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How to Train Your Dog to Go Off-Leash

If there's one thing most pet parents know, it's that their dogs love to explore. However, leashes often restrict dogs from doing this. Many pet parents - especially those with a yard or who love to be outdoors - may strongly desire having a dog that does well off of the leash.

Yet it doesn't come easily and requires a lot of patience and training. 

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Consider these tips if you'd like to train your dog how to handle himself without a leash on:

Before beginning training, all pet parents should be mindful that despite endless hours of training, certain dogs may not take to off-leash training, the Whole Dog Journal advises. As soon as they hear the click, they're sprinting away. Choosing to teach your dog off-leash training is at your own risk - there's no guarantee that he'll always stay by your side. Dog parents must also know that though off-leash training is great, it's not always certain. A variety of distractions, such as other dogs, a loud noise or a squirrel, may cause your dog to not come when called. However, don't let this stop you from off-leash training. This can be a very useful skill that your dog will appreciate when he can roam and explore as he pleases.

Teaching how to come when called
The basic way to teach your dog how to go off-leash is establishing the command "come," Perfect Paws notes. If dogs don't have a good grasp on this command or have already developed a poor association with the term, then training may be difficult. There are a few steps to make sure that you've established this command well.

  1. Make sure he's hungry. This is the first basic step to begin training. A dog who isn't hungry won't respond well to a treat. See how hungry he is by waiving a treat in front of his nose. Be sure to use a good treat, not a boring one. Dogs are more likely to respond to their favorite treat or something with a strong scent than one without.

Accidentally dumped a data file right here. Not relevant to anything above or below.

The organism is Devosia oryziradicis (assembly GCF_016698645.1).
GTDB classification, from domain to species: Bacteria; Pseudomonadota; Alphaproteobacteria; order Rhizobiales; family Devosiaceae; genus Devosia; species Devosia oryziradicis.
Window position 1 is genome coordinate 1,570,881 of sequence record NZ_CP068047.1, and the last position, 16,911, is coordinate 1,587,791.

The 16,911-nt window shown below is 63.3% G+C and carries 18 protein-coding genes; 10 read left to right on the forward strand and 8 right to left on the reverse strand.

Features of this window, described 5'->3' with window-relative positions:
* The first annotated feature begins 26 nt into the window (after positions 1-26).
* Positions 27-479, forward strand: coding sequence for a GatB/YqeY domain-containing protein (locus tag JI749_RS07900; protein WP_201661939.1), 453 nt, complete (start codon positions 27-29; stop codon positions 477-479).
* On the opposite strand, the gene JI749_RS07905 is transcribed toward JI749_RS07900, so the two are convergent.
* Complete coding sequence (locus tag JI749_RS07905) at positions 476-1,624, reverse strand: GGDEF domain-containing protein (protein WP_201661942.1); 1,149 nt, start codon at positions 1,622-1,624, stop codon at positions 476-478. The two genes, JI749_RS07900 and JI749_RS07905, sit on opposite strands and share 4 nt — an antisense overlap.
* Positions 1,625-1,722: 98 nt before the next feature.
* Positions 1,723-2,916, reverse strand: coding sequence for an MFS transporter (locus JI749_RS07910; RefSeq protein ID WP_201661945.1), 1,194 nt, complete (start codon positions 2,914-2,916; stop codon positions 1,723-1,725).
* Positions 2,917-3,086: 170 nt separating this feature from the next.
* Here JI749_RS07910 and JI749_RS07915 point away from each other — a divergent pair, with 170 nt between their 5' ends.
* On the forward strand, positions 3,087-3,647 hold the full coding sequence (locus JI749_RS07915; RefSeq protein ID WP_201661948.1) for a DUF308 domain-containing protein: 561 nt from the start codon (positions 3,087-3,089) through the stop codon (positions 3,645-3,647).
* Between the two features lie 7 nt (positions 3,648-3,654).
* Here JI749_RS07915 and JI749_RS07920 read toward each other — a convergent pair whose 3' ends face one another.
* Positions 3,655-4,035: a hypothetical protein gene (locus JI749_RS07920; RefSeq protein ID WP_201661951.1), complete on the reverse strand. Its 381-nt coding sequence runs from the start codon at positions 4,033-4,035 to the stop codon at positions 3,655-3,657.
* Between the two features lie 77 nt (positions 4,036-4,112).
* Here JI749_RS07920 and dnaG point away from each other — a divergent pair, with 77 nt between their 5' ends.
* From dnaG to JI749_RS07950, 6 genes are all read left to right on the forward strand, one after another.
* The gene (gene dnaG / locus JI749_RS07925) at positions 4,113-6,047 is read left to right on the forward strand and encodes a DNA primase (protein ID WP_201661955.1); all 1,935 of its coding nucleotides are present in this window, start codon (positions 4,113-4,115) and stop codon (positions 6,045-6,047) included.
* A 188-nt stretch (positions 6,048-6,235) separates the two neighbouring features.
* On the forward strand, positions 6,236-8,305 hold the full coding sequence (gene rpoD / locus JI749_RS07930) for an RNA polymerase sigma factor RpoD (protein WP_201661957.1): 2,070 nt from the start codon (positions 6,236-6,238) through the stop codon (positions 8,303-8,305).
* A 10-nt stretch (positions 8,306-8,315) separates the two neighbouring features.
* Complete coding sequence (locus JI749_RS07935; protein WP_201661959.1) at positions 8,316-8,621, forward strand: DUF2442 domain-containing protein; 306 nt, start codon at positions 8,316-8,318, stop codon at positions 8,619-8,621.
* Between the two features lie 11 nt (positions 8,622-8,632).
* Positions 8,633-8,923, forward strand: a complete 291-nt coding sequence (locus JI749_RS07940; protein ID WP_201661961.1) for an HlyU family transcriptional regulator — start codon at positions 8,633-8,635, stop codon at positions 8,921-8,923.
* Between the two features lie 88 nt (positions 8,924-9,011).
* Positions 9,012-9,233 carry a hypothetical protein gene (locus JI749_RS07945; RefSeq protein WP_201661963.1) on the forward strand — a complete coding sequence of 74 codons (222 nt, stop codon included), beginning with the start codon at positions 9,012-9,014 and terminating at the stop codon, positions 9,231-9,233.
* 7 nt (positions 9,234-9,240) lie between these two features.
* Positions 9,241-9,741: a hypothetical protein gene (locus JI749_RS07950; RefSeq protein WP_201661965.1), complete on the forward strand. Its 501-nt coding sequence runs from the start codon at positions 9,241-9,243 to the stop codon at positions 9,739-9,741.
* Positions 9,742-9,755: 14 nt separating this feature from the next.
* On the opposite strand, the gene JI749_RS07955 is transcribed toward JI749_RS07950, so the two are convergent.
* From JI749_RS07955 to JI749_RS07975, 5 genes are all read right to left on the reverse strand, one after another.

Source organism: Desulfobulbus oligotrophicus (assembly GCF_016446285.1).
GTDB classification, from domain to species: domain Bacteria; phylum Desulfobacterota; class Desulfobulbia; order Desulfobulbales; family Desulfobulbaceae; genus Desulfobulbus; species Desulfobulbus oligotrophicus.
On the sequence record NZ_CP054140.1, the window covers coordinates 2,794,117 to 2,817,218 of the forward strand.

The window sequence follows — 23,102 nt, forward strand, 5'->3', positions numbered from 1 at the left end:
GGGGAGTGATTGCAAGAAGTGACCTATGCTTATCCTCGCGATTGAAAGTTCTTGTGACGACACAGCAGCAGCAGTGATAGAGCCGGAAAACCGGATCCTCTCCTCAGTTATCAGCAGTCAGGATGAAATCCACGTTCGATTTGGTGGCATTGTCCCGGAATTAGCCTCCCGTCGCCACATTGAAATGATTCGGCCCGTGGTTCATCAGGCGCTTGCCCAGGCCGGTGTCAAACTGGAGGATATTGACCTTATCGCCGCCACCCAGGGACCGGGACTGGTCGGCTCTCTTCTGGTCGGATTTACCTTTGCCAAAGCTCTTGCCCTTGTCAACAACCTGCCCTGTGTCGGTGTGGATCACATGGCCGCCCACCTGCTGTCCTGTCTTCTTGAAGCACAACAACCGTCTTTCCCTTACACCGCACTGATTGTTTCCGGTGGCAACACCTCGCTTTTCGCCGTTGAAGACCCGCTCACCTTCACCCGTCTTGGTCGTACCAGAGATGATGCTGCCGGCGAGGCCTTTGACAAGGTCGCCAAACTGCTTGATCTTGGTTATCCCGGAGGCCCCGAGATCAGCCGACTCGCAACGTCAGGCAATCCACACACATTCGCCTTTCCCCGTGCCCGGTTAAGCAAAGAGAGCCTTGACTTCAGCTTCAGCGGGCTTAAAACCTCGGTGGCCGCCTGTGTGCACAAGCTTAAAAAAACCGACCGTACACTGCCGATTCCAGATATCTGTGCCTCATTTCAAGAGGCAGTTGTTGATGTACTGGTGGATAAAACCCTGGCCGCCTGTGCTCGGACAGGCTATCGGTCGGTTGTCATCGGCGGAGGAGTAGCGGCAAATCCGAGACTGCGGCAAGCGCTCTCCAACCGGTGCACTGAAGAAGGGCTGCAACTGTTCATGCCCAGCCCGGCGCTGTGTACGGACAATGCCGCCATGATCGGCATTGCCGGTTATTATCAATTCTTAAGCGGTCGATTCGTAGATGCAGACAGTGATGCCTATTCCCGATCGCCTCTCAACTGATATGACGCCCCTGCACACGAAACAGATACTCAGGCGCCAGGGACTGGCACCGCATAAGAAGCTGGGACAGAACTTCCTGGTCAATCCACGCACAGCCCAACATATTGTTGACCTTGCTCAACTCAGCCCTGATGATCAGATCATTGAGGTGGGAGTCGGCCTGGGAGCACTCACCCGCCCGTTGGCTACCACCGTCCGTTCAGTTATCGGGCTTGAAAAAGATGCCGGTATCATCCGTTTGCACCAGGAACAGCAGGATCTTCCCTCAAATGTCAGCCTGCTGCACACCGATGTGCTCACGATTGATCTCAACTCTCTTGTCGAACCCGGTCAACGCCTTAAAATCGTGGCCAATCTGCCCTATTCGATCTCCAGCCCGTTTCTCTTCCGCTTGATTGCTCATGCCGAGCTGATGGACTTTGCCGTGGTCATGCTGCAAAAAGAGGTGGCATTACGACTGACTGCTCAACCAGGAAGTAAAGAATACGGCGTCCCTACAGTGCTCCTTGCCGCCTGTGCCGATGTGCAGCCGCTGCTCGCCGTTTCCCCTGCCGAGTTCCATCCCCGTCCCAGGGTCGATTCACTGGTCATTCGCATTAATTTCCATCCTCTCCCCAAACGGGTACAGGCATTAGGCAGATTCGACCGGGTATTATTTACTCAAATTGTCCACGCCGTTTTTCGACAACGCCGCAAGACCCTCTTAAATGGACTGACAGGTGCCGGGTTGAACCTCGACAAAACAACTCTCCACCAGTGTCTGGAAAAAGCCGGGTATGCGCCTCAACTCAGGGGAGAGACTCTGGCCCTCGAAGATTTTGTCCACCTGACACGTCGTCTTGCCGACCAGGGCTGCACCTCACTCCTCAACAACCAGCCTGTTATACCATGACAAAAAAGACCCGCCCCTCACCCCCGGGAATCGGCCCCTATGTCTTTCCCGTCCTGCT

2. Put him on a harness and a long leash. Go for a walk and put your dog on a leash that offers a lot of slack. That way, it'll feel like he's off-leash, when really he isn't, Dogmantics notes. Never give your dog a long leash and attach it to his collar. If he begins to lunge at something or runs full-speed ahead, he could injure his neck. Avoid this by using a harness.
  3. Create an association. As your dog begins to walk forward, say "come" and wave a treat before he reaches the end of the leash to pull. Continue doing this until you have your dog at a distance that you like. He'll learn to stay close if he wants a treat. Call him back if he walks too far ahead or begins to wander. Though he may already know the term "come," he's associating the term with walking and staying nearby too.
  4. Reduce the amount of treats. Begin to only give treats when he comes to you immediately and happily without hesitation. He'll begin to learn that his good behavior is rewarded over his bad.

 

First test off-leash
Once you think your dog has mastered the command "come," it's time to test his recall. Confine your dog to a small area outside. If you've got a fenced-in yard, that's ideal. Otherwise, see if you can use a neighbor's yard or some other enclosed area with minimal distractions. Don't bring him to the dog park yet - he may not be ready. Let him off the leash and see how he reacts. Grab a toy to get him engaged in play. Then, test your command. Ask him to come, using a treat. See how he reacts and if he comes quickly. If he takes a minute to come, don't scold him when he does. He'll associate coming with punishment and will be afraid to go near you. Hopefully he'll come right away. If not, continually reinforce the command so he learns. Always praise him and use a treat for coming. He'll begin to become comfortable with being outside off-leash but be excited by getting a treat.

 

Second test
After doing this on multiple occasions, it's time to test the big stuff. Bring your dog to any area where dogs are allowed to be off-leash, such as some beaches, dog parks and so on, and test his skills. This is where the risk lies. He may become distracted by another dog and not act as you'd like. But, more likely he'll romp and play with other dogs and come when necessary. If he responds immediately, great! If not, once again, don't scold him or chase him - he'll associate it with a game and continue to act this way. Remain calm, use a treat and ask him to come again in a cheerful voice.

These are just some tips to keep in mind for off-leash training. Use these suggestions to help let your dog roam free.